Valencia a good choice for a self catering holiday destination

April 10, 2009 | | Comments 1
Valencian holidays something for all the family

Valencian holidays something for all the family

Valencia comprises the provinces of Alicante, Valencia and Castellon. Valencia basks on the Mediterranean Coast in central southeastern Spain. The densely populated area is a prime tourist destination, with Valencia city having the reputation as the place the Spanish go to party. The area offers budget resorts, such as those on the Costa Blanca, to upscale villas in elegant Valencia. Small villages are scattered through the mountainous inland region, but it’s the coast that remains the main draw.

Cheap Flights to Valencia

Valencia has now the eighth busiest airport in Spain, with this huge increase in passenger numbers explained by the introduction of a large number of low cost flights from the UK and Europe and a marked increase in the number of foreign property owners in Valencia and to the south along the Costa Blanca.

Valencia Airport handles direct flights to many important cities both in Spain and abroad. The main Spanish Airports with direct flights to Valencia are Asturias, Barcelona Airport, Bilbao, Ibiza Airport, Lanzarote Airport, Leon, Madrid-Barajas, Malaga Pablo Picasso Airport, Menorca, Majorca Airport, Santander, Santiago de Compostela, Seville, Tenerife North and Tenerife South Airport, Valladolid Airport and Vigo Airport

There are now twelve UK Airports that offer regular, scheduled flights to Valencia from five different Airlines: Iberia, Easyjet, Jet2, Thomsonfly and Ryanair.

Things to do around Valencia

Below is a brief guide of what to do in and around Valencia.
Las Fallas
A reason in itself to visit Valencia, this five day fiesta commences on the 15th March.
During this period the city explodes into life with round-the-clock partying, fireworks, concerts, street markets and processions. One such procession, known as the ‘Ofrenda’, features a two day long stream of flower bearers proceeding to decorate a huge effigy of the Virgin Mary outside the city cathedral. The scent of millions of flowers wafts through the city streets.
A daily firework display known as the ‘Mascleta’ takes place at 2pm in the City Hall Square. While it lasts just ten minutes the explosions build in intensity to a point where you can actually feel the earth move! Locals tell you to watch with an open mouth not just because of the spectacle but also to stop your ear drums bursting!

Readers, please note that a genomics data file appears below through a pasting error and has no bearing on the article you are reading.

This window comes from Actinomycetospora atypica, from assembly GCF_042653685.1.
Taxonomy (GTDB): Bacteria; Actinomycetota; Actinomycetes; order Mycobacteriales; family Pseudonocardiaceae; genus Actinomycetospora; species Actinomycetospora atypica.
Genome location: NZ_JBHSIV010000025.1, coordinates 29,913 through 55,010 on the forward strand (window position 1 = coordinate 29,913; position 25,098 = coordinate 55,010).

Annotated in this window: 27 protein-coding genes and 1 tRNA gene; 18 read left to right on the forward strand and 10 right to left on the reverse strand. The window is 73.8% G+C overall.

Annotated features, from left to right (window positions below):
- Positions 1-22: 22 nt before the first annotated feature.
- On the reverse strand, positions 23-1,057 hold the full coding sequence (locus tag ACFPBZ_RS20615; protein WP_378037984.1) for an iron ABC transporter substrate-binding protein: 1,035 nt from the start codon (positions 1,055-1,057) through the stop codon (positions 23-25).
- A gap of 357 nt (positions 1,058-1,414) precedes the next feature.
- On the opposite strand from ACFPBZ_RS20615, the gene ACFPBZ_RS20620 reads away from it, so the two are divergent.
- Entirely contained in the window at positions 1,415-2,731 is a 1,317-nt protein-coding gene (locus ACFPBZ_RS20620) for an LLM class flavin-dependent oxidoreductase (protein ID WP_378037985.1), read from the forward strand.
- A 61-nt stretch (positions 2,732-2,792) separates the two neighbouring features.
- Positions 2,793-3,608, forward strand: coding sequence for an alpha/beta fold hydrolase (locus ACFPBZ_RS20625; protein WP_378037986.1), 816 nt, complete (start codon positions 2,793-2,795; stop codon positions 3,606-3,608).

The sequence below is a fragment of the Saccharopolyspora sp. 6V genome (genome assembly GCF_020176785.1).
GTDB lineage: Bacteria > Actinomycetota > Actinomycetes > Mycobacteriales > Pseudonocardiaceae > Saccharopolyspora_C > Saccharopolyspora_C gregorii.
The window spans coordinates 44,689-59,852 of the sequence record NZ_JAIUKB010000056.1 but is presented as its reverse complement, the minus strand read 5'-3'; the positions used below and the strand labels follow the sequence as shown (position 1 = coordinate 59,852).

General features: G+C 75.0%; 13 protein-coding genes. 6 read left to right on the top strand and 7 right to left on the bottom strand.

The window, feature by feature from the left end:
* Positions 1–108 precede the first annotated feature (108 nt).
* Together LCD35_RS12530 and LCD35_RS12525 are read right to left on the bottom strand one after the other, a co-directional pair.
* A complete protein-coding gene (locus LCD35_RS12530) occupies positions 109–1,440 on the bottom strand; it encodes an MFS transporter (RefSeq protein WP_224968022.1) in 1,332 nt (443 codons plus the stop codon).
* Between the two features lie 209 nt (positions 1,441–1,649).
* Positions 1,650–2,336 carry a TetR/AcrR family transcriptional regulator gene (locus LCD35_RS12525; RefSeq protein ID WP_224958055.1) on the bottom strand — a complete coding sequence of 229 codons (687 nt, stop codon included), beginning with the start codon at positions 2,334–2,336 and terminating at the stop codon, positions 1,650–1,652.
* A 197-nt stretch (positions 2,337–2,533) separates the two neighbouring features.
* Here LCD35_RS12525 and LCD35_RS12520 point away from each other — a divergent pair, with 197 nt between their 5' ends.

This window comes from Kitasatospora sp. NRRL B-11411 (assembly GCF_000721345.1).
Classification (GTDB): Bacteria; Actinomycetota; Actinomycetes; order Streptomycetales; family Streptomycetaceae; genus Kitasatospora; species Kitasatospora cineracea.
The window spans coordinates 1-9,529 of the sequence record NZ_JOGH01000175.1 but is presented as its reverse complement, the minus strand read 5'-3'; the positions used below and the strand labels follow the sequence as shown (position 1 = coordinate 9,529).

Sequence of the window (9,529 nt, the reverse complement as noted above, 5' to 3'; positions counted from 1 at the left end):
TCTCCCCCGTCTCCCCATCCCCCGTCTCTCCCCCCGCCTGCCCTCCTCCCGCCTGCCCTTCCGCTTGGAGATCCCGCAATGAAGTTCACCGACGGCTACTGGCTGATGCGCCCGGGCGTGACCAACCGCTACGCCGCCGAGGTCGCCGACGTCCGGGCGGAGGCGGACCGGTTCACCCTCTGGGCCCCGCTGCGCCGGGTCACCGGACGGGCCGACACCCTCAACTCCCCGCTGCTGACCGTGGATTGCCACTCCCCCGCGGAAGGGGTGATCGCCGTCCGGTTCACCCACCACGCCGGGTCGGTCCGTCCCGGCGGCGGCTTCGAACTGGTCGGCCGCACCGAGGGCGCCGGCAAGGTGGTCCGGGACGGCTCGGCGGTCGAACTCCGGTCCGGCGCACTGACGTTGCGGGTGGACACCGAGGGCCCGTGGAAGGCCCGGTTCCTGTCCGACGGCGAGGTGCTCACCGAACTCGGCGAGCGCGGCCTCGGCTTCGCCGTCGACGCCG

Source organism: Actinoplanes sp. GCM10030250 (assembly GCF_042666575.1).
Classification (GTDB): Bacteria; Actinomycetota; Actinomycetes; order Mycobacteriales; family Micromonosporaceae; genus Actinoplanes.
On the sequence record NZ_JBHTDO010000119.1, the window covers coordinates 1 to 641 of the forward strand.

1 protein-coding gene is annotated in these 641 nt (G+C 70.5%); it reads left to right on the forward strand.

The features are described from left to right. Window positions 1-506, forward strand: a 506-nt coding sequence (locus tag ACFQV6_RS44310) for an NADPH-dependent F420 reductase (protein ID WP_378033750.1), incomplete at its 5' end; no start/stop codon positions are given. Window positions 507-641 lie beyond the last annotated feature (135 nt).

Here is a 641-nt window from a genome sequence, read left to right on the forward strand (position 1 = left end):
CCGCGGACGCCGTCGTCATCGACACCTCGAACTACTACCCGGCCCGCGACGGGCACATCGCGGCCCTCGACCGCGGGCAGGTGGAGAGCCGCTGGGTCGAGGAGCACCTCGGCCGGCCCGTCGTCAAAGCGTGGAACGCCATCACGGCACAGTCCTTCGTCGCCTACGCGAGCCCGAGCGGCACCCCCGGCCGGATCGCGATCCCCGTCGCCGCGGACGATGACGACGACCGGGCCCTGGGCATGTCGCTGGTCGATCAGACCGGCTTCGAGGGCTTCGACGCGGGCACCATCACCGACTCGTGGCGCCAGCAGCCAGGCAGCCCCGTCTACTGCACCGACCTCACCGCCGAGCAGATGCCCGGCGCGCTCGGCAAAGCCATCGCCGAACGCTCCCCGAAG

Perhaps the best known aspect of the Fallas are the more than 500 sculptures or ‘Ninots’ which are created during the preceding year. These often comical paper-mache creations can be up 60 feet tall. Street parties are held around these statues in many of the main squares. On the night of the 19th these inspired works of art are systematically set alight – with fire engines in attendance – in an orgy of fire called ‘La Crema’! Within minutes, a year of creative work is just a pile of ashes, the only consolation being yet another reason for a party!
The origin of Fallas has long been associated with the welcoming of spring by Valencia’s many carpenters. Off-cuts of wood were supposedly piled into the street and set alight on St. Joseph’s Day, the patron saint of carpenters.
As with La Tomantina (see later) it seems a small annual event has just escalated into an internationally renowned fiesta. During Fallas the population of Valencia doubles to around 3,000,000.
Moors & Christians – Alcoy, Valencia
Every April a re-enactment of a famous, if partially mythical battle, between Moors and Christians takes place in Alcoy.
As with Fallas, preparation starts at the end of each fiesta for the following year. Armies of Moors or Christians, known as Filaes, work around the year to prepare for each April fiesta.
The mock battle sees participants dressed in lavish costumes which are judged during the fiesta. The winners donate their costumes to the Moors & Christians Museum. The culmination of the battle is the firing of hundreds of blank bullets making this one of the nosiest of all Spanish fiestas. At the end of the battle, St Georges flag triumphs and is raised overhead with pride.
A fiesta to attend if you enjoy ceremony, history, equestrian displays – and noise!
La Tomatina